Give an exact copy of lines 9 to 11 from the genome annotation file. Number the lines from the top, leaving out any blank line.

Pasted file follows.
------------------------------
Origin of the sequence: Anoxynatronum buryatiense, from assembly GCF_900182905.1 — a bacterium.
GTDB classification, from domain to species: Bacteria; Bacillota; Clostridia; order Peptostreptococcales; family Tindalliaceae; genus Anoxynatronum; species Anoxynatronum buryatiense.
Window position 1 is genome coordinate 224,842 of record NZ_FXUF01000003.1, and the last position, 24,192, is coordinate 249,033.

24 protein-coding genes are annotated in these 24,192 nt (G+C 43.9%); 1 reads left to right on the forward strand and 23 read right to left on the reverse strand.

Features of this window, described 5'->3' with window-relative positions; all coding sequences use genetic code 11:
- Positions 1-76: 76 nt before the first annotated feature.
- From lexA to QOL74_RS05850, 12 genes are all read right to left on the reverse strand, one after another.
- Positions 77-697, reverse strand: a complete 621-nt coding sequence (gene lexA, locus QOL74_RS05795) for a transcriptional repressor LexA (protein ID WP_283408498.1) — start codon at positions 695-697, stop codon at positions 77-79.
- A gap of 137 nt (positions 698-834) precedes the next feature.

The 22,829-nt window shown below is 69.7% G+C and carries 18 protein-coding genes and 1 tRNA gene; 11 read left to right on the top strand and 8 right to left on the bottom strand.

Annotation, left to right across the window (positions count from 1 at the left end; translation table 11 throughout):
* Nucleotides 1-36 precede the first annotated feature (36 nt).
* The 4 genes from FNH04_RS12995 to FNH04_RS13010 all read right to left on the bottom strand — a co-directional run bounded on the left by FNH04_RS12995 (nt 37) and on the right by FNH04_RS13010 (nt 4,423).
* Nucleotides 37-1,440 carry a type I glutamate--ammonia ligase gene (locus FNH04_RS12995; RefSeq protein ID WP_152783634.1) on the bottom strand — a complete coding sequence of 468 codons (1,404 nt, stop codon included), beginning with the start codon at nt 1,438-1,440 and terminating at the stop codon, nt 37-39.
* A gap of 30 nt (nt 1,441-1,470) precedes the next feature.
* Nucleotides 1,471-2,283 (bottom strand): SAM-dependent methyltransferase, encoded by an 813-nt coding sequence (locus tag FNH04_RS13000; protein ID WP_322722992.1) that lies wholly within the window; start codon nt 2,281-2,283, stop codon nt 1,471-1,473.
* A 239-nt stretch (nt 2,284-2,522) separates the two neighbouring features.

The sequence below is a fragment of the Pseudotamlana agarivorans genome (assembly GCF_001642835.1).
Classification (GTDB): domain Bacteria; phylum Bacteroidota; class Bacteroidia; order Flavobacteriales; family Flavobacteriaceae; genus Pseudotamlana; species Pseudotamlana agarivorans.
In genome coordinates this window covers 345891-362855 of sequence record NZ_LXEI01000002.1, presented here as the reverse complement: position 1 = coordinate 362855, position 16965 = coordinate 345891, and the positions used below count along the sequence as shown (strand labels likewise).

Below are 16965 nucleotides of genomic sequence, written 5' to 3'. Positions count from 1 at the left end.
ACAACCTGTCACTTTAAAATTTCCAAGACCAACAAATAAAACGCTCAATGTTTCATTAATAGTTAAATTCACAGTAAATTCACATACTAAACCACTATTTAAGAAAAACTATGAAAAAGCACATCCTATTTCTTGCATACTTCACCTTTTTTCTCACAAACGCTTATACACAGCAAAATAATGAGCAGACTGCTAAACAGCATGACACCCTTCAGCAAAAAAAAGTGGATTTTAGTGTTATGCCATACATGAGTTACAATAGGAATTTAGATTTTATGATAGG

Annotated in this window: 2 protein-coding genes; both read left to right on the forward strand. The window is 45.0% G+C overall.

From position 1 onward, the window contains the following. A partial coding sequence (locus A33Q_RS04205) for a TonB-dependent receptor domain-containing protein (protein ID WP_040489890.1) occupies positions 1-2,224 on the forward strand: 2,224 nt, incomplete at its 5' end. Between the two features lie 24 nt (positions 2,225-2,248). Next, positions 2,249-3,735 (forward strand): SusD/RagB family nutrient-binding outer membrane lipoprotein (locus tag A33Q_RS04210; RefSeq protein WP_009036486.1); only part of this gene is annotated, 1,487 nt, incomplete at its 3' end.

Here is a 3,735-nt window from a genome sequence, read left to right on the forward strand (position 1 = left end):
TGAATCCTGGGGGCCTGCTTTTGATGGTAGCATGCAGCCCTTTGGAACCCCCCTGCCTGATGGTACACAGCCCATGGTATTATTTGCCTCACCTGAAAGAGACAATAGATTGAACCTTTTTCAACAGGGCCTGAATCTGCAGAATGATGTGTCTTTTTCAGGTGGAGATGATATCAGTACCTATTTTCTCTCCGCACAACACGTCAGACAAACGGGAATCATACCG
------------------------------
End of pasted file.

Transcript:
- A gap of 137 nt (positions 698-834) precedes the next feature.

The 22,829-nt window shown below is 69.7% G+C and carries 18 protein-coding genes and 1 tRNA gene; 11 read left to right on the top strand and 8 right to left on the bottom strand.

Annotation, left to right across the window (positions count from 1 at the left end; translation table 11 throughout):